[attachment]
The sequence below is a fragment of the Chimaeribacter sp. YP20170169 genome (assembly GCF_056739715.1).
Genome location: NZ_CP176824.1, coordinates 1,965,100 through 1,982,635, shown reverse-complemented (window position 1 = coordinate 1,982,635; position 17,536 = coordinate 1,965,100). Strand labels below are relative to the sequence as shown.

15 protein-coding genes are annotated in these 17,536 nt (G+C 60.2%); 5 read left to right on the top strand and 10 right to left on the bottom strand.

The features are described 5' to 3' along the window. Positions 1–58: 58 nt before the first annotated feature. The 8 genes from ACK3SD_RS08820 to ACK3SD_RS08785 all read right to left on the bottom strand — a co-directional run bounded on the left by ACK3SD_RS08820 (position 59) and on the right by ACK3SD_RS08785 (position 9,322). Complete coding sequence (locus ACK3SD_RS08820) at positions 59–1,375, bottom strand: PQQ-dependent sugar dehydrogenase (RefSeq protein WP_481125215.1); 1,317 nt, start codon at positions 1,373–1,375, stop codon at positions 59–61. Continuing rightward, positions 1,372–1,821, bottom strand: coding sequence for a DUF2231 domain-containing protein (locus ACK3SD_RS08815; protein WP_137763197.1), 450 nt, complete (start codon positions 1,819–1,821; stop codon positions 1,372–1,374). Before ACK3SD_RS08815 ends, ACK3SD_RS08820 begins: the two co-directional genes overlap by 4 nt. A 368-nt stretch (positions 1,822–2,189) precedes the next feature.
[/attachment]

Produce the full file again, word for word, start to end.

The sequence below is a fragment of the Chimaeribacter sp. YP20170169 genome (assembly GCF_056739715.1).
Genome location: NZ_CP176824.1, coordinates 1,965,100 through 1,982,635, shown reverse-complemented (window position 1 = coordinate 1,982,635; position 17,536 = coordinate 1,965,100). Strand labels below are relative to the sequence as shown.

15 protein-coding genes are annotated in these 17,536 nt (G+C 60.2%); 5 read left to right on the top strand and 10 right to left on the bottom strand.

The features are described 5' to 3' along the window. Positions 1–58: 58 nt before the first annotated feature. The 8 genes from ACK3SD_RS08820 to ACK3SD_RS08785 all read right to left on the bottom strand — a co-directional run bounded on the left by ACK3SD_RS08820 (position 59) and on the right by ACK3SD_RS08785 (position 9,322). Complete coding sequence (locus ACK3SD_RS08820) at positions 59–1,375, bottom strand: PQQ-dependent sugar dehydrogenase (RefSeq protein WP_481125215.1); 1,317 nt, start codon at positions 1,373–1,375, stop codon at positions 59–61. Continuing rightward, positions 1,372–1,821, bottom strand: coding sequence for a DUF2231 domain-containing protein (locus ACK3SD_RS08815; protein WP_137763197.1), 450 nt, complete (start codon positions 1,819–1,821; stop codon positions 1,372–1,374). Before ACK3SD_RS08815 ends, ACK3SD_RS08820 begins: the two co-directional genes overlap by 4 nt. A 368-nt stretch (positions 1,822–2,189) precedes the next feature.